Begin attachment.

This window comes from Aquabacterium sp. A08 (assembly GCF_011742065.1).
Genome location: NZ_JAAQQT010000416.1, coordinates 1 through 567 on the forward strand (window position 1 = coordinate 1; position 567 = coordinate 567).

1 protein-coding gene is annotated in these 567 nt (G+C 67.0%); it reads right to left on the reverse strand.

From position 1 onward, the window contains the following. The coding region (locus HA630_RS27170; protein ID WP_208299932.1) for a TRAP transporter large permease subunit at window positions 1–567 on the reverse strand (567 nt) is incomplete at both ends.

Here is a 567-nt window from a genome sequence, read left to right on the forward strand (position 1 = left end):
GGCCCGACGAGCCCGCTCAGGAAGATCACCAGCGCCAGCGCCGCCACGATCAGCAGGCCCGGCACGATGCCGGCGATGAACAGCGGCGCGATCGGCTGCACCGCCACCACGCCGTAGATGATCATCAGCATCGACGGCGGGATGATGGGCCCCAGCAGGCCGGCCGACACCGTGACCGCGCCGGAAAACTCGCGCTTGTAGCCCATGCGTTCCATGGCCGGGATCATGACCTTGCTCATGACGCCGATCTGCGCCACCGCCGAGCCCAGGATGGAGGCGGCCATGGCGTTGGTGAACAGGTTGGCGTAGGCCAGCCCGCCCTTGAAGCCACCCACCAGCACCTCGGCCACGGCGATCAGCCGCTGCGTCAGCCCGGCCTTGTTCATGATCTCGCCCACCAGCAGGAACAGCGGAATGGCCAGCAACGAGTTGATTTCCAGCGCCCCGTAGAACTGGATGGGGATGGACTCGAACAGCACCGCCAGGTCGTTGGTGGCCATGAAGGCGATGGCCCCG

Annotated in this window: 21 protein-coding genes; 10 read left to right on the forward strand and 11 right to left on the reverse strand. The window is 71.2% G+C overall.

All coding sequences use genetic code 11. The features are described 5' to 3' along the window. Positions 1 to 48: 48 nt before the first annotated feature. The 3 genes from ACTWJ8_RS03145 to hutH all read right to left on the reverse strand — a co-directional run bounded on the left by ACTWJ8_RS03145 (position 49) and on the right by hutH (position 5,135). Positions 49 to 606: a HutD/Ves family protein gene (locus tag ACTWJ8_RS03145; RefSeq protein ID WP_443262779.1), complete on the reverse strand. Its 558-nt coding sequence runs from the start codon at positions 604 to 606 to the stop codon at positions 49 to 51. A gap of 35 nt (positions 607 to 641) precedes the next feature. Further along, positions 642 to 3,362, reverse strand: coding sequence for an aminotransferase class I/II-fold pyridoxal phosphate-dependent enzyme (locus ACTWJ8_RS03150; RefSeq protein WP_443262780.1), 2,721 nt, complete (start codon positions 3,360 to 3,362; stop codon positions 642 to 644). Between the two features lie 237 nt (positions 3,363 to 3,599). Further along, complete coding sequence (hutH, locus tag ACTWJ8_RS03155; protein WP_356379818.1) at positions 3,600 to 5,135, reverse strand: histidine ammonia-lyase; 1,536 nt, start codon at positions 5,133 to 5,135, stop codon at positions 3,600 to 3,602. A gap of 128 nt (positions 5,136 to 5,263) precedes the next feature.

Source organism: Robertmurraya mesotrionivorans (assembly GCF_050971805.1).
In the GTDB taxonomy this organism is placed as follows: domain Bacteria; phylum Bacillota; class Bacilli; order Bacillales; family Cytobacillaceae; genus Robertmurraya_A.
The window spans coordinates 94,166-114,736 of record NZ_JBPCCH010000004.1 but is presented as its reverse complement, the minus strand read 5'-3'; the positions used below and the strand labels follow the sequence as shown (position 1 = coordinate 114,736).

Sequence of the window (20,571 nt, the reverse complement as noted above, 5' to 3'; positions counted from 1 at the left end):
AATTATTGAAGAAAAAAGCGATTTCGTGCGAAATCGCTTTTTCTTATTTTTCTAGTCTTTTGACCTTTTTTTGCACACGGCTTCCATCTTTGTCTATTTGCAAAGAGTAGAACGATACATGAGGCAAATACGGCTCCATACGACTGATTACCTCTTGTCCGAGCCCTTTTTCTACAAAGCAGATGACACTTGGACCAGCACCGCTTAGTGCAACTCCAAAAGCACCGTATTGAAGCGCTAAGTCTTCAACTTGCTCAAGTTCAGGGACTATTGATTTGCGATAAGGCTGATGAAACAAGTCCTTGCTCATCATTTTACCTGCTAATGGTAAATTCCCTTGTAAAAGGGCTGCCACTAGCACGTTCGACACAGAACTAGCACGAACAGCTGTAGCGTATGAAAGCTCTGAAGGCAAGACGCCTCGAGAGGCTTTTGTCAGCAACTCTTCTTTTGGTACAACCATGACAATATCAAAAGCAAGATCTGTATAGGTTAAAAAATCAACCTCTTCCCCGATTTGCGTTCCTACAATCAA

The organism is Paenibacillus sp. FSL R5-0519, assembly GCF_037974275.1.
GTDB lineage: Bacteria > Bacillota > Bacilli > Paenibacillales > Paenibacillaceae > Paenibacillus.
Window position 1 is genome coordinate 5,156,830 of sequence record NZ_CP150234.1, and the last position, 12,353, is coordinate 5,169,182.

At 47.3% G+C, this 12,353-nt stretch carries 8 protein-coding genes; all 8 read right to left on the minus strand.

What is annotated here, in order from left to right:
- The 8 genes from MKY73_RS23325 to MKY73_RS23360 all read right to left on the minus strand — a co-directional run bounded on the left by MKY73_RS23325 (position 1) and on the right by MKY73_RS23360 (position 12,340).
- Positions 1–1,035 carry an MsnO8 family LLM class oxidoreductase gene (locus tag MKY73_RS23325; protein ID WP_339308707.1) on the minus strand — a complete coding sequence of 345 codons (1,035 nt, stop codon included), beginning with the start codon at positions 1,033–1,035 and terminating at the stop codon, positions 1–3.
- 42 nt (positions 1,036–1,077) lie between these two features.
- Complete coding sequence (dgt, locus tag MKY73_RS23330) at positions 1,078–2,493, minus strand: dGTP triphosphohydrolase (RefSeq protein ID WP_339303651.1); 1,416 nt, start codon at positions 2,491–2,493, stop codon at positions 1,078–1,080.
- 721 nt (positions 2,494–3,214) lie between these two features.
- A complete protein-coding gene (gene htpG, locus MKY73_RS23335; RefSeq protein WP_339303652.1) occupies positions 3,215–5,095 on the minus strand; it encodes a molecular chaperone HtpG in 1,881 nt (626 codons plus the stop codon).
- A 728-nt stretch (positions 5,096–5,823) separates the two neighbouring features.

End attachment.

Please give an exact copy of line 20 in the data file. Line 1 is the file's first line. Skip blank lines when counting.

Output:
- Positions 1–1,035 carry an MsnO8 family LLM class oxidoreductase gene (locus tag MKY73_RS23325; protein ID WP_339308707.1) on the minus strand — a complete coding sequence of 345 codons (1,035 nt, stop codon included), beginning with the start codon at positions 1,033–1,035 and terminating at the stop codon, positions 1–3.